José Julio Sarria
In Honor and Loving Memory
Absolute Empress I, The Widow Norton
December 12, 1922 - August 19, 2013

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José Julio Sarria, was born December 12, 1922, son of Maria Dolores Maldonado and Julio Sarria in San Francisco, California. The Grand Mere, Absolute Empress I de San Francisco, the Widow Norton, José; a proud openly gay Latino, drag queen and one of the great iconic American pioneering political activist and leaders of the modern day LGBT Civil Rights and Social Justice Movements, gracefully and peacefully passed on from this life after a long battle with cancer at his home in Albuquerque, New Mexico at 7:02 AM on Monday, Aug. 19, 2013 in his 90th year blessing this earth.

In his early years was a student of the performing arts and languages. After graduating high school and the attacks on Pearl Harbor, Sarria enlisted in the United States Army, honorably serving his country in the European theatre as aide to Colonel Theodore Mataxis. Following Jose's honorable service and discharge in 1947, he returned home to his beloved San Francisco.

Upon his return, a young Sarria would frequent a local bar called the "Black Cat" on Montgomery Street near Broadway at the center of San Francisco's Beat and Bohemian scene. He became the lover of one of the waiters, Jimmy Moore, and on occasion he would substitute for Jimmy when he was unable to work. He was later hired as a waiter and later became the hostess. The owner, Solomon Stoumen, noticed José's ability to provide entertainment and later encouraged him to create performances to draw customers on the weekends. Before long, Sarria would be billed as "The Nightingale of Montgomery Street" performing full blown operatic productions, parodies of torch songs and vignettes, all filled with sexual innuendos or political or social commentary. He played to standing rooms only and often patrons stood outside of the bar to hear his performances.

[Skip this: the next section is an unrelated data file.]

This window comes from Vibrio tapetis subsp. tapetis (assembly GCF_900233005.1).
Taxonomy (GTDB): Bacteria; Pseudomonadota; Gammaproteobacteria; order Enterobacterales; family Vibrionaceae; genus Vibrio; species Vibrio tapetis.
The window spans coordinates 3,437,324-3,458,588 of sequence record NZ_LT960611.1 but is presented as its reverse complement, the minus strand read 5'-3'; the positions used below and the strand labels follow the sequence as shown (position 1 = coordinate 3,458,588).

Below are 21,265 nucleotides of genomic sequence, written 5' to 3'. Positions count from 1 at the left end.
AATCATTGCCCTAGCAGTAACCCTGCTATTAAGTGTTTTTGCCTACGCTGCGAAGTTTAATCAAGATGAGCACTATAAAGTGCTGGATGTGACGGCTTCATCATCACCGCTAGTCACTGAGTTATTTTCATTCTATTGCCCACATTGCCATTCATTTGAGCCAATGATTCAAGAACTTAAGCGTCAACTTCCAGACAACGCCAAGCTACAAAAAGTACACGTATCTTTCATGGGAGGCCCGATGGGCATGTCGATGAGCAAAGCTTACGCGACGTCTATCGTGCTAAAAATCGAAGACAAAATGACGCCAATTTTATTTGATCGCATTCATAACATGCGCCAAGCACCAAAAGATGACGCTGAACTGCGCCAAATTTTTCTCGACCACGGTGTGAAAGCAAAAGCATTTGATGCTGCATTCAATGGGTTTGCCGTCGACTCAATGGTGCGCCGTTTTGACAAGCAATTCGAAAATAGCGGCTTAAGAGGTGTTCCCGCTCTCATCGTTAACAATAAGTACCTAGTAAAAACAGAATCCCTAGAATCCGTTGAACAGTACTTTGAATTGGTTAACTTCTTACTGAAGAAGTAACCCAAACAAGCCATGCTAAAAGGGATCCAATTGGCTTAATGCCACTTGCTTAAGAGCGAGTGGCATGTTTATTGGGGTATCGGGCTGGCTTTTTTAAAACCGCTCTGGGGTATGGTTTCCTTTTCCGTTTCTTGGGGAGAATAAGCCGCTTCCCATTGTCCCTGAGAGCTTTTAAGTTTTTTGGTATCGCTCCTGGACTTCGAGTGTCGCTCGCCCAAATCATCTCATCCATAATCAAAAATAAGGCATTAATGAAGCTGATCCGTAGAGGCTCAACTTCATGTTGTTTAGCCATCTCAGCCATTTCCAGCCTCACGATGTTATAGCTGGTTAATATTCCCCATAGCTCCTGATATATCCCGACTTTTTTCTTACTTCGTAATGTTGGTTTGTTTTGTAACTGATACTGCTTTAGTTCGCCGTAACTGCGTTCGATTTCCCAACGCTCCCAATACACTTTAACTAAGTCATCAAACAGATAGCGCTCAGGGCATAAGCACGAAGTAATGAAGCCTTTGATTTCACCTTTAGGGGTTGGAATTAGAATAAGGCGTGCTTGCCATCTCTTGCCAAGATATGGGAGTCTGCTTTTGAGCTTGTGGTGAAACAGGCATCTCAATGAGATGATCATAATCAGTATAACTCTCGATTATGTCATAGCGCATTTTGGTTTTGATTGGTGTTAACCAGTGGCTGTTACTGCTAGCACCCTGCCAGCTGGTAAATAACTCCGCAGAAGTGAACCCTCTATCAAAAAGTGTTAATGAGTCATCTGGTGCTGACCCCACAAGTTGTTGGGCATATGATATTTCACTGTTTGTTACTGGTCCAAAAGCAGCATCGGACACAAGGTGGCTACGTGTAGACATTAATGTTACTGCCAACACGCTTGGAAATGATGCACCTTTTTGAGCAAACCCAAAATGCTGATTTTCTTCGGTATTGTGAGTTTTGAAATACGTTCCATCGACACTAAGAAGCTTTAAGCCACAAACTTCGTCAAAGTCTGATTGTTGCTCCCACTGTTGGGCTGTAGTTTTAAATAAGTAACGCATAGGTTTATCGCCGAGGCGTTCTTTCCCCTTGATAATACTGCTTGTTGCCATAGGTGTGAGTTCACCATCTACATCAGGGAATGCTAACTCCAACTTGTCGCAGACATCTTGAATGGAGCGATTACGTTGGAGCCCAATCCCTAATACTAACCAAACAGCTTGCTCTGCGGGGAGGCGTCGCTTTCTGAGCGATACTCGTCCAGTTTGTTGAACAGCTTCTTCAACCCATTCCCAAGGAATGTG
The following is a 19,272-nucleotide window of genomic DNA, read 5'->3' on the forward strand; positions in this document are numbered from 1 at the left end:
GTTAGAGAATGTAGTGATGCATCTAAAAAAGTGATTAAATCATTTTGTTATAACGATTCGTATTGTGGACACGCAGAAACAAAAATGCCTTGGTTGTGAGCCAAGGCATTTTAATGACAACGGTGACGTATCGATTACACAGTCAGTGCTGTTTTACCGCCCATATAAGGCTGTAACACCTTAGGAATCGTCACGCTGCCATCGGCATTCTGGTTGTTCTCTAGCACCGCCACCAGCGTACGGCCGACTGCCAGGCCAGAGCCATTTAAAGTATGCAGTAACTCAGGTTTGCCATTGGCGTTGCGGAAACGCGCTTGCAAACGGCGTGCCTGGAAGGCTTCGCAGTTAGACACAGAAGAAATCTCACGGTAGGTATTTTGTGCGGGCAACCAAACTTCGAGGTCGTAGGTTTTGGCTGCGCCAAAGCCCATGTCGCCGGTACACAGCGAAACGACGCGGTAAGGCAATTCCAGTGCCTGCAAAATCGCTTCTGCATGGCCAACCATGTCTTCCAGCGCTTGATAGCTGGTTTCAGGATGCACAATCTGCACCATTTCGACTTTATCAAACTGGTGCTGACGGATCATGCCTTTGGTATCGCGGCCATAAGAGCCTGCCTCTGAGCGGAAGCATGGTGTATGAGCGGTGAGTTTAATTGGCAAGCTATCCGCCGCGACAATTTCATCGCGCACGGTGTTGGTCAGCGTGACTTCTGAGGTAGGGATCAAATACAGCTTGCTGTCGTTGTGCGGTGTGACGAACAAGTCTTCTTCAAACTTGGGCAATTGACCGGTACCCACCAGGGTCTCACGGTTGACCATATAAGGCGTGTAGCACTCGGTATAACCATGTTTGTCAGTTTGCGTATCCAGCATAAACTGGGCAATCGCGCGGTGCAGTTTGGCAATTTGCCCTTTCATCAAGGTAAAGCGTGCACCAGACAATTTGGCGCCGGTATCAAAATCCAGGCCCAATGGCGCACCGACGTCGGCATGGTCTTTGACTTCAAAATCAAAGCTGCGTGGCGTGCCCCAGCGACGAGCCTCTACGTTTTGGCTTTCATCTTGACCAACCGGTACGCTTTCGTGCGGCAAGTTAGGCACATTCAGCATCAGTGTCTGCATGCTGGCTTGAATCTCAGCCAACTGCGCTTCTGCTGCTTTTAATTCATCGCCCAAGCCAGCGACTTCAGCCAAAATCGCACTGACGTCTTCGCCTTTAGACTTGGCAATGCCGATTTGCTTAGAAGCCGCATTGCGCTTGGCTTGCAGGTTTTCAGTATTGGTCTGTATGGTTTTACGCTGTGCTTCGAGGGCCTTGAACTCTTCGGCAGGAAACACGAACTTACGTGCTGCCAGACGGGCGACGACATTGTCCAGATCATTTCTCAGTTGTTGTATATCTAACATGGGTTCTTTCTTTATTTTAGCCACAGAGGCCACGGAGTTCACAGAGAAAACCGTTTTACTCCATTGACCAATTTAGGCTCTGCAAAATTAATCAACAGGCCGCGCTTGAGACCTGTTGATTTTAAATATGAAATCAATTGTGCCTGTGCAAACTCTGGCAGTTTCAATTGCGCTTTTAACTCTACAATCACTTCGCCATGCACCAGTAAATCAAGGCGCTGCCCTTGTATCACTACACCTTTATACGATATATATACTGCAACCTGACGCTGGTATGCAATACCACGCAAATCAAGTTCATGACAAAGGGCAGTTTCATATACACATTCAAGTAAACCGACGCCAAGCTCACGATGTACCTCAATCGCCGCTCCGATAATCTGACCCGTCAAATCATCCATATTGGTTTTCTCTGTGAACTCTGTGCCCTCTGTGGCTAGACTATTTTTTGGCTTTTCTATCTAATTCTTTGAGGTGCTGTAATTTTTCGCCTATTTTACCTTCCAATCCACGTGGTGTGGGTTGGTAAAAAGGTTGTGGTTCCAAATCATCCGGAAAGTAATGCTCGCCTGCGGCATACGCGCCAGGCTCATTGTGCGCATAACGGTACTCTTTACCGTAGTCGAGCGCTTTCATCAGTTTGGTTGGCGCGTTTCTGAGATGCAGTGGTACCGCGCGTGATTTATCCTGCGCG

The Black Cat stage became the vehicle of Sarria's powerful politically active and community voice of purpose. During a time of McCarthyism, abusive police raids and Alcohol & Beverage harassment of gay establishments, the "Black Cat" stood up to these institutions via the legal courts and community support. Sarria was a prominent drag queen and political activist that was unafraid of standing up against the establishment. Sarria used humor and his performance art to serve as the backdrop of his political activism and street level organizing that cultivated, educated and empowered a sense of gay pride, identity and unity in the gay community of San Francisco. At the end of his Sunday performances he made the audience stand up and hold hands and sing his famed "God Save the Nellie Queens" as a way of instilling solidarity for the gay community on hand and beyond the walls of the Black Cat. He would encourage audiences to be united and proud of who they were, instilling in all that "united we stand, divided they get us one by one." Sarria would remain as the headliner at the Black Cat until it's closing in 1963 after multiple police raids.

In 1960, Sarria, a very proud Latino and prominent drag queen, founded the League of Civil Education, lending his political voice to educate the community at large about homosexuality. To raise attention for the cause and after years of oppressive police raids on gay bars and unrelenting arrests of Gays, Sarria decided to run for public office. While the community at large was not aware of Sarria's homosexual politics, Sarria had organized the gay community and collected the signatures needed to qualify him for the 1961 Fall elections of the San Francisco Board of Supervisors.

In 1961, the visionary, Jose Julio Sarria became the first openly gay candidate for public office in the United States when he ran for the San Francisco Board of Supervisors. He placed fifth with over 5,600 votes from among a field of 29 candidates. Jose's courageous run for public office put the gay vote on the American political map. As Jose himself put it, "From that day on, nobody ran for anything without knocking on the door of the gay community."

Sarria also co-founded the Society for Individual Rights, an early homophile organization that was assertive and self-confident, proving and giving greater voice to the gay vote in the community. By design The Society for Individual Rights was built by street level organizing, it was more democratic and inclusive, and this new vision for gay political activism would become a model, paving the way for our modern gay political organizations that followed.

In 1963, San Francisco gay bar owners and Sarria founded the Tavern Guild of San Francisco, organizing Club owners and gay patrons to stand united in the fight against growing police corruption, raids and arrests of gay club owners and patrons.